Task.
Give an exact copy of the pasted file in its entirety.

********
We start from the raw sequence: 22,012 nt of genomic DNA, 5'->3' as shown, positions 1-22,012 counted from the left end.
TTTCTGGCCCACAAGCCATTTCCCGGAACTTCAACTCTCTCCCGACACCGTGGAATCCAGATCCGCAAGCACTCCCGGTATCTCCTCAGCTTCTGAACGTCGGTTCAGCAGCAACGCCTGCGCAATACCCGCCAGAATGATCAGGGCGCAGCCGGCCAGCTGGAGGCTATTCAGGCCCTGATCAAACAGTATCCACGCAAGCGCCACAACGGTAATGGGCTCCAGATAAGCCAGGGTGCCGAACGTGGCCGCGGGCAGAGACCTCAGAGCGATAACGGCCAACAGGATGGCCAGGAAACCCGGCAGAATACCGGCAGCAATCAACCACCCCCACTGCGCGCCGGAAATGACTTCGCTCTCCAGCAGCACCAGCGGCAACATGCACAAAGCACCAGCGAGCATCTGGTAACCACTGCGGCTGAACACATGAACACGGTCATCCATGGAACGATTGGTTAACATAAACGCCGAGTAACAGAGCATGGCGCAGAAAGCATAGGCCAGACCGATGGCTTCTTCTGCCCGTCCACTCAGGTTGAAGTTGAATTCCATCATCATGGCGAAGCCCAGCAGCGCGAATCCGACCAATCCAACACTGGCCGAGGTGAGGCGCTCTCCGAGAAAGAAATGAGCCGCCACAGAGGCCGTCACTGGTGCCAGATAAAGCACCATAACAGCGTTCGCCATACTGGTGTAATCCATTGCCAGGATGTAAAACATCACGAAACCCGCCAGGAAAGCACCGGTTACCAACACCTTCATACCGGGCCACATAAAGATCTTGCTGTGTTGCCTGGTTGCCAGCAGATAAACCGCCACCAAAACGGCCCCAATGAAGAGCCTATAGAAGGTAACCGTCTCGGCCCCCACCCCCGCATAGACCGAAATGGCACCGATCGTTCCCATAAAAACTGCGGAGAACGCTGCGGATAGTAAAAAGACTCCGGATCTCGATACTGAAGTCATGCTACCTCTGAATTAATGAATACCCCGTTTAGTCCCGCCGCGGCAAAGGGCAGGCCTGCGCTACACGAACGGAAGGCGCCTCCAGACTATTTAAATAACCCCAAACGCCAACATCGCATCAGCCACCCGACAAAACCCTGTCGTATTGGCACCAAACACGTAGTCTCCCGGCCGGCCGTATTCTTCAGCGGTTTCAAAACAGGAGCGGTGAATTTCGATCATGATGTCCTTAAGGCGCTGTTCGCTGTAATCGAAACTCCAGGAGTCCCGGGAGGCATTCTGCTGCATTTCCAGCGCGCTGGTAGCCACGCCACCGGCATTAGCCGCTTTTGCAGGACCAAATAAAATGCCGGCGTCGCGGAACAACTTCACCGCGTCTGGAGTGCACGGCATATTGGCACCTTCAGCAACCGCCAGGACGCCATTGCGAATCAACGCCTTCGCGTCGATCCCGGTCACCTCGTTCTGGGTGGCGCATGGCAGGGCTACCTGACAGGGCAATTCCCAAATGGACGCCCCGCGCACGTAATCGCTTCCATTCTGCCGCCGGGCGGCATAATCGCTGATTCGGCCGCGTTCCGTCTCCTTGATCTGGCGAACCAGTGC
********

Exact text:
We start from the raw sequence: 22,012 nt of genomic DNA, 5'->3' as shown, positions 1-22,012 counted from the left end.
TTTCTGGCCCACAAGCCATTTCCCGGAACTTCAACTCTCTCCCGACACCGTGGAATCCAGATCCGCAAGCACTCCCGGTATCTCCTCAGCTTCTGAACGTCGGTTCAGCAGCAACGCCTGCGCAATACCCGCCAGAATGATCAGGGCGCAGCCGGCCAGCTGGAGGCTATTCAGGCCCTGATCAAACAGTATCCACGCAAGCGCCACAACGGTAATGGGCTCCAGATAAGCCAGGGTGCCGAACGTGGCCGCGGGCAGAGACCTCAGAGCGATAACGGCCAACAGGATGGCCAGGAAACCCGGCAGAATACCGGCAGCAATCAACCACCCCCACTGCGCGCCGGAAATGACTTCGCTCTCCAGCAGCACCAGCGGCAACATGCACAAAGCACCAGCGAGCATCTGGTAACCACTGCGGCTGAACACATGAACACGGTCATCCATGGAACGATTGGTTAACATAAACGCCGAGTAACAGAGCATGGCGCAGAAAGCATAGGCCAGACCGATGGCTTCTTCTGCCCGTCCACTCAGGTTGAAGTTGAATTCCATCATCATGGCGAAGCCCAGCAGCGCGAATCCGACCAATCCAACACTGGCCGAGGTGAGGCGCTCTCCGAGAAAGAAATGAGCCGCCACAGAGGCCGTCACTGGTGCCAGATAAAGCACCATAACAGCGTTCGCCATACTGGTGTAATCCATTGCCAGGATGTAAAACATCACGAAACCCGCCAGGAAAGCACCGGTTACCAACACCTTCATACCGGGCCACATAAAGATCTTGCTGTGTTGCCTGGTTGCCAGCAGATAAACCGCCACCAAAACGGCCCCAATGAAGAGCCTATAGAAGGTAACCGTCTCGGCCCCCACCCCCGCATAGACCGAAATGGCACCGATCGTTCCCATAAAAACTGCGGAGAACGCTGCGGATAGTAAAAAGACTCCGGATCTCGATACTGAAGTCATGCTACCTCTGAATTAATGAATACCCCGTTTAGTCCCGCCGCGGCAAAGGGCAGGCCTGCGCTACACGAACGGAAGGCGCCTCCAGACTATTTAAATAACCCCAAACGCCAACATCGCATCAGCCACCCGACAAAACCCTGTCGTATTGGCACCAAACACGTAGTCTCCCGGCCGGCCGTATTCTTCAGCGGTTTCAAAACAGGAGCGGTGAATTTCGATCATGATGTCCTTAAGGCGCTGTTCGCTGTAATCGAAACTCCAGGAGTCCCGGGAGGCATTCTGCTGCATTTCCAGCGCGCTGGTAGCCACGCCACCGGCATTAGCCGCTTTTGCAGGACCAAATAAAATGCCGGCGTCGCGGAACAACTTCACCGCGTCTGGAGTGCACGGCATATTGGCACCTTCAGCAACCGCCAGGACGCCATTGCGAATCAACGCCTTCGCGTCGATCCCGGTCACCTCGTTCTGGGTGGCGCATGGCAGGGCTACCTGACAGGGCAATTCCCAAATGGACGCCCCGCGCACGTAATCGCTTCCATTCTGCCGCCGGGCGGCATAATCGCTGATTCGGCCGCGTTCCGTCTCCTTGATCTGGCGAACCAGTGC